August 28, 2008
Northwest University answers call for nurses
By DANA COOK, MIKE OMURA and RON VAN DER VEEN
Northwest University’s Health and Sciences Center is home to both its science program and school of nursing. The building opened last year on the school’s campus in Kirkland.
Located in the academic hub of the campus, the building’s new plaza and fountain help form an important and much-needed central open space for the campus community. The building and plaza were part of an integrated design concept. The integration cemented the goal to form a new heart of campus and create a forecourt to the building.
The building location works with the steep cross-slope to maximize programmatic efficiency and potential views while enhancing the surrounding landscape.
An inviting space
Students, faculty and guests are welcomed through grand, two-story entrances at either end of the linear building, both at grade level.
The linear layout allowed a grove of evergreen trees to the west to be saved, which now act as sun shading. This essentially nestles the building between existing academic buildings and a grove of trees.
The southernmost entrance, with its two-story curtain wall, ties the new plaza to an inviting study space with abundant natural light, soft seating and a fireplace.
The majority of the ground floor houses academic science lab facilities. Lab space is designed to serve the chemistry, physics, biology, geology and ecology curriculums.
To preserve sightlines for safety and to maximize flexibility, lab bench tops were designed without equipment or ventilation pedestals. This feature also encourages student and faculty collaboration.
The ecology lab includes a door to the outside for access to a greenhouse and outdoor experiments. An office and administrative suite also is on this floor for science faculty and staff. In addition, the ground floor houses a lecture hall with raked seating that accommodates 120 visitors for classes and campuswide conferences.
The second floor is the primary home for the Mark and Huldah Buntain School of Nursing. The Council on Physician and Nurse Supply, an independent group of health care leaders based at the University of Pennsylvania, has determined that 30,000 additional nurses should be graduated annually to meet the nation’s health care needs. To achieve that goal, U.S. nursing programs would need to increase graduation rates by 30 percent.
The mission of Northwest University is to provide, in a distinctly evangelical Christian environment, high-quality education to prepare students for service and leadership. A notable impact of the Health and Sciences Center is its contribution to the school’s ability to prepare students for high-demand jobs such as nursing.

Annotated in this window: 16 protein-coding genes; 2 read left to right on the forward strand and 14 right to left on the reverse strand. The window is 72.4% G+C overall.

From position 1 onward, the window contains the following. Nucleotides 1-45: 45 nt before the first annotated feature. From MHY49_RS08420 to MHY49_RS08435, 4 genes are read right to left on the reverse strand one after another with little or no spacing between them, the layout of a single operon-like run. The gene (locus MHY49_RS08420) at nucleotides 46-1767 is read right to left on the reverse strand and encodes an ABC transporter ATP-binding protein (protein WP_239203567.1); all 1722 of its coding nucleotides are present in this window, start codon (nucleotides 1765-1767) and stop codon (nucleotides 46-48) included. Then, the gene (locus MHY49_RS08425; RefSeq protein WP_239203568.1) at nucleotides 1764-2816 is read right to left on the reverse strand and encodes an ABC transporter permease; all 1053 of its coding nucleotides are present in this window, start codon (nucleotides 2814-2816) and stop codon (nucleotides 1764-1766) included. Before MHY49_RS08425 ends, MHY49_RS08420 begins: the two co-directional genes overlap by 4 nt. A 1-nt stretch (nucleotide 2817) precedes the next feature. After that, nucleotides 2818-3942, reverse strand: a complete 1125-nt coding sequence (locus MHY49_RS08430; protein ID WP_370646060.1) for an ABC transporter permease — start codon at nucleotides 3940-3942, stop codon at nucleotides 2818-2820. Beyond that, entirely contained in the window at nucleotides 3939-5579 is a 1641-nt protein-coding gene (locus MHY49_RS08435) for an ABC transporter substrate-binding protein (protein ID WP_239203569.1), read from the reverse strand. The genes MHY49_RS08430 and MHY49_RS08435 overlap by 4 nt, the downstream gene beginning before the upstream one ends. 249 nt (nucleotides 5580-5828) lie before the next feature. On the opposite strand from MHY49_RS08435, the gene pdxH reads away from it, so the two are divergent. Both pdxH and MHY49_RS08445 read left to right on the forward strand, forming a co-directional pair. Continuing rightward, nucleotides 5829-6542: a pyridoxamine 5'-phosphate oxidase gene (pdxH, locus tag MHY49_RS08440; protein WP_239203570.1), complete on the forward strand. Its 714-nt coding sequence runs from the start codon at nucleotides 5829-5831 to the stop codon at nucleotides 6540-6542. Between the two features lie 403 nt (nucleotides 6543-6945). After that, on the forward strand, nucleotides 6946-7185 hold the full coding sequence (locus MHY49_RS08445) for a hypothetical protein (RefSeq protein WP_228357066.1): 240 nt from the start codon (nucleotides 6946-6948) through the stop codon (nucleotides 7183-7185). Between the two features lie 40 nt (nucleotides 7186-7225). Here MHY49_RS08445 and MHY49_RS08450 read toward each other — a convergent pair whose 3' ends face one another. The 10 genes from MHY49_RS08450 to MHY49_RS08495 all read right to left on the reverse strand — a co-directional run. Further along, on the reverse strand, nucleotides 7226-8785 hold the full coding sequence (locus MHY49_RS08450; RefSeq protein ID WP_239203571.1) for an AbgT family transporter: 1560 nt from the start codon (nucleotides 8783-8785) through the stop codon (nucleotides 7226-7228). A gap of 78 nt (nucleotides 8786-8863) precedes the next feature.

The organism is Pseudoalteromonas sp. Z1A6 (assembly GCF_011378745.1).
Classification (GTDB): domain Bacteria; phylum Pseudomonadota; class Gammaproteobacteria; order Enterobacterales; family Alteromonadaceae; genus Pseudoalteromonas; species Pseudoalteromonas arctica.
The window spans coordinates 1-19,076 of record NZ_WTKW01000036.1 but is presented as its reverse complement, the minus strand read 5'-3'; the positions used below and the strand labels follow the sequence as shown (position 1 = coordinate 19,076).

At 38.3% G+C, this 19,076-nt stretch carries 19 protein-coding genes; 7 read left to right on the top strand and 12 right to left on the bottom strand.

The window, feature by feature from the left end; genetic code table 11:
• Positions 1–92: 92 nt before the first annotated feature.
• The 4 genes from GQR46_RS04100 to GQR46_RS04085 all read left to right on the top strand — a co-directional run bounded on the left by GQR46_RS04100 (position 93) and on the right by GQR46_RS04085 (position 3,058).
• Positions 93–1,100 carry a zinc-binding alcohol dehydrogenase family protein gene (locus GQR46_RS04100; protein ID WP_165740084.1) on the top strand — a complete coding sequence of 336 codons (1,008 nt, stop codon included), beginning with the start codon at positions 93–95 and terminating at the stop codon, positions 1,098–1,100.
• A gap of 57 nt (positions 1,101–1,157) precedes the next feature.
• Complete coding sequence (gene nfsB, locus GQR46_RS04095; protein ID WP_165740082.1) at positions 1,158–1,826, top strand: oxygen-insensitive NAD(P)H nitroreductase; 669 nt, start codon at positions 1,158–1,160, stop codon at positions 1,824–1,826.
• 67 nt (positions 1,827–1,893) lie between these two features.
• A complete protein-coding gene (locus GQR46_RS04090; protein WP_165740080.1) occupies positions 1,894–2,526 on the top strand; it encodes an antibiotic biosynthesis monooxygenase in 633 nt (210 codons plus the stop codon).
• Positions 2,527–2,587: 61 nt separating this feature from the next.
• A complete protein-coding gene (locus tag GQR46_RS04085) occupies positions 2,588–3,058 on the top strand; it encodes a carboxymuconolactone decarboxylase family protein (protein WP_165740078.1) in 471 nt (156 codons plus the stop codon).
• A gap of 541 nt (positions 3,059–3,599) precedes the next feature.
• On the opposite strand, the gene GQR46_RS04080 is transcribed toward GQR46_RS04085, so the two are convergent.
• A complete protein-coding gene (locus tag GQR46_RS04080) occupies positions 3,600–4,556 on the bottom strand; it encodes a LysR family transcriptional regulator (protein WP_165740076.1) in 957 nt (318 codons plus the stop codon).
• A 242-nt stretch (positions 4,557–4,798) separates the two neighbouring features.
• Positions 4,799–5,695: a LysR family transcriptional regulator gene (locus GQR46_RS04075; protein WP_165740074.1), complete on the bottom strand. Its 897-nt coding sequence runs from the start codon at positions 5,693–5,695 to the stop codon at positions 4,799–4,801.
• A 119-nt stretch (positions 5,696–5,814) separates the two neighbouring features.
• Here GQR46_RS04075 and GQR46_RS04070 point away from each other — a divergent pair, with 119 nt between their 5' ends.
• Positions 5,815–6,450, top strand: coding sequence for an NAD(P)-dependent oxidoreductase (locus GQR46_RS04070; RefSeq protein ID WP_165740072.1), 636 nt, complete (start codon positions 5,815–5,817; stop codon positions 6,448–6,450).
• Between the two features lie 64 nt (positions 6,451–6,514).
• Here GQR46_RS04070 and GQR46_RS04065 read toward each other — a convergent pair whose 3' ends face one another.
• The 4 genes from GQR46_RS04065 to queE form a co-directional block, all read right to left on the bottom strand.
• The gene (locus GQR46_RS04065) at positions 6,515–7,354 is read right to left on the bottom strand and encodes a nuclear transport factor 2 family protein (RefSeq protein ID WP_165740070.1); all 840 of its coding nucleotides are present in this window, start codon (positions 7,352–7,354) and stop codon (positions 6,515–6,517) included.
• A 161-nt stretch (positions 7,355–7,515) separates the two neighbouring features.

The benefits of the Health and Sciences Center have extended far beyond the state of Washington.
The center houses these programs with courses in traditional and environmental sciences and a food-production program for developing countries. During their senior year, students of the nursing program complete an intensive clinical, spending a month in places such as Zambia, Taiwan, India, Mexico and remote parts of Alaska.
This nursing and ministry experience gives students insights on how to provide care across cultures, whether they are serving diverse populations in the U.S. or working in an international context. The international training increases opportunities for the school’s graduates. The International Council of Nurses reports a significant shortage of nurses worldwide, particularly in less-affluent countries.
With these goals in mind, the nursing skills lab was designed with replicas of real-world exam rooms, ideally suited for learning and practicing nursing skills. An adjacent computer lab is used for further study, projects and simulations.
Students work their way through this program in cohort groups. To encourage group study, the hallways were designed with breakout areas spread along their length. These areas are furnished with soft seating, whiteboards and power outlets for laptops.
Lab space has been designed for the specific needs of nursing education. To accommodate the variety of class sizes between nursing and science, classrooms are designed to be flexible in both size and configuration. There is ample office space for full-time and adjunct faculty members.
The center has enabled Northwest University to offer a degree in biology with three tracks: general, pre-professional and pre-medicine. Judging by interest in the program, this new major looks to have a positive economic impact on the school. In addition, the center has the ancillary benefit of accommodating the growing faculty and staff associated with teaching nursing and science.
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